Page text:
Sri Lankan food in MD/DC/VA? Just watched No Reservations
and some of the stuff that Bourdain was eating looked fantastic... It's like Indian food on steroids. Do we have any (or rather, any "good") Sri Lankan restaurants in the MD/DC/VA area?
A local Sri Lankan friend just brought me to a fabulous food festival; I just have to share! The local Sri Lankan Buddhist temple has an annual festival which is open to the public -- everything is home cooked by local Sri Lankan "aunties". This thing was amazing. For $20 I got a full meal there with several appetizers and desserts, plus two full meals plus an appetizer plus a couple of desserts to bring home with me (each of the take-out meals will probably be enough for two lunches each). I haven't had Sri Lankan food before, so I don't know the names of most of what I had but I'll make a lame attempt to describe it.
We had hoppers with egg and a spicy onion side, of which not enough was served. These are cooked to order; we had to wait some time for them. I was told later that they should be crispy all over. Mine were undercooked as they were obviously struggling to keep up with demand. I also brought home a dessert hopper which I'll have later, heated in a skillet which they helpfully instructed me to do.
We got a variety of fried appetizers. My favorite was called I think "wabe" : spicy lentil patties that were sort of crunchy and chewy and had a lot of different spices going on. We had Sri Lankan "Chinese rolls" - my friend wasn't impressed with the quality of these. There were fish balls which I wasn't too crazy about and small samosa-looking things that had a spinach/feta filling that my friend said were atypical - they were really good though. There were a couple of other types as well.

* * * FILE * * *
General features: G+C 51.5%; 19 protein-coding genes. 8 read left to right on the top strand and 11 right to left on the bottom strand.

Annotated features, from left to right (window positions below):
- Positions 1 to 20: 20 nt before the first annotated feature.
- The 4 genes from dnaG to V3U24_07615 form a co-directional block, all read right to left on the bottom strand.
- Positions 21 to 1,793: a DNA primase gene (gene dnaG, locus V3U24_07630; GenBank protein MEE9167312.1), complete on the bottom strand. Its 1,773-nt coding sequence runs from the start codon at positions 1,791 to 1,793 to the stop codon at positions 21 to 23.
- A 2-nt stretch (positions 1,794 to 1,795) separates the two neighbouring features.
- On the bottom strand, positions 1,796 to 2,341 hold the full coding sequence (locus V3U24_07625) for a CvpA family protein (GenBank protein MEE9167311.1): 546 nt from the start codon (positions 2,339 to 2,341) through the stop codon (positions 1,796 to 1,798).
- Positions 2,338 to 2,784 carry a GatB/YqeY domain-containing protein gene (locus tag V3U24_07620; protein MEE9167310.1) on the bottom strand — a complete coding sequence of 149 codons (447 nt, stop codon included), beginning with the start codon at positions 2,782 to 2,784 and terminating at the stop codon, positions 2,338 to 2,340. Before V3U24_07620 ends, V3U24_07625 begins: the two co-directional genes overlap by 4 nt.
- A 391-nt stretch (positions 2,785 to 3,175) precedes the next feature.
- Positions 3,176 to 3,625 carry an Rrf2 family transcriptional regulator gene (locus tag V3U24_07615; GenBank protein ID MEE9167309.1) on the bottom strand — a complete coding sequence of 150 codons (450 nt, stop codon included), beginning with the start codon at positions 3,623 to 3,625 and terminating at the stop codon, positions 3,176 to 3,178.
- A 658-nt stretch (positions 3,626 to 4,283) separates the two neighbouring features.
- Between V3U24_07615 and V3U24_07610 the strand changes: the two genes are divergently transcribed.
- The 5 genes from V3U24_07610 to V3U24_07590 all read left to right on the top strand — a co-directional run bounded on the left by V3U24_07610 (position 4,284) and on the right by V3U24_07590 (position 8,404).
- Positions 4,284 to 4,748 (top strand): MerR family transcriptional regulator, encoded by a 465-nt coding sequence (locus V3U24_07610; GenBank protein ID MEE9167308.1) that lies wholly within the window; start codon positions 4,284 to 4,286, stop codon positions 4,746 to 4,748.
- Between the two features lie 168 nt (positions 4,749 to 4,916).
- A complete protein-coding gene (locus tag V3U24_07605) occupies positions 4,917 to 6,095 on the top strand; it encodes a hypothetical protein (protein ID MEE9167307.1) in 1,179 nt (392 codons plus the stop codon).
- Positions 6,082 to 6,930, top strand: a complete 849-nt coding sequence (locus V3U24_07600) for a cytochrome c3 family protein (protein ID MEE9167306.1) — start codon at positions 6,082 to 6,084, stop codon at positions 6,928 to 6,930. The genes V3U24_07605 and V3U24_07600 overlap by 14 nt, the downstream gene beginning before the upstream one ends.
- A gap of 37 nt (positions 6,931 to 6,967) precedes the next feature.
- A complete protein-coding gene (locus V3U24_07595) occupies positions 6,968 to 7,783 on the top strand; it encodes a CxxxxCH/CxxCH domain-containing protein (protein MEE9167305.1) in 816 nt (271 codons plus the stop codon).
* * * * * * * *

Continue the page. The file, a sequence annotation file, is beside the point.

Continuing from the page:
A thought on heat level... the Sri Lankans seem to think their food is very spicy. Several of the dishes I would say are spicy, true, but not too much so at all. Nothing there came anywhere near blowing my head off.
We got coconut pancakes for dessert: pancakes wrapped around a small amount of very thick coconut/cardamom filling. Another dessert we got that was delicious and very unusual: a fried, treacly, mung bean fritter which was way better than I thought it would be.
To bring home I got string hoppers (whole wheat and regular) with a couple of different types of curries. I also got Sri Lankan noodles with potato curry and another type of chicken curry.
It lasts until 3:00 this afternoon. For next year, I'd say call the temple in Feb. to see if they have a date yet. Everybody there was very welcoming to me, and they had a big sign out front advertising the event so people driving past could see it. They want the public to come, but I don't think they are on top of the best ways of advertising it.
Notes: CASH ONLY (small bills are helpful) -- bring your own plastic bags to take leftovers -- wear slip-on shoes as you will need to remove them -- arrive early, say about 11:30, before they start running out of things
Ven. Pankitha Waihene Pannaloka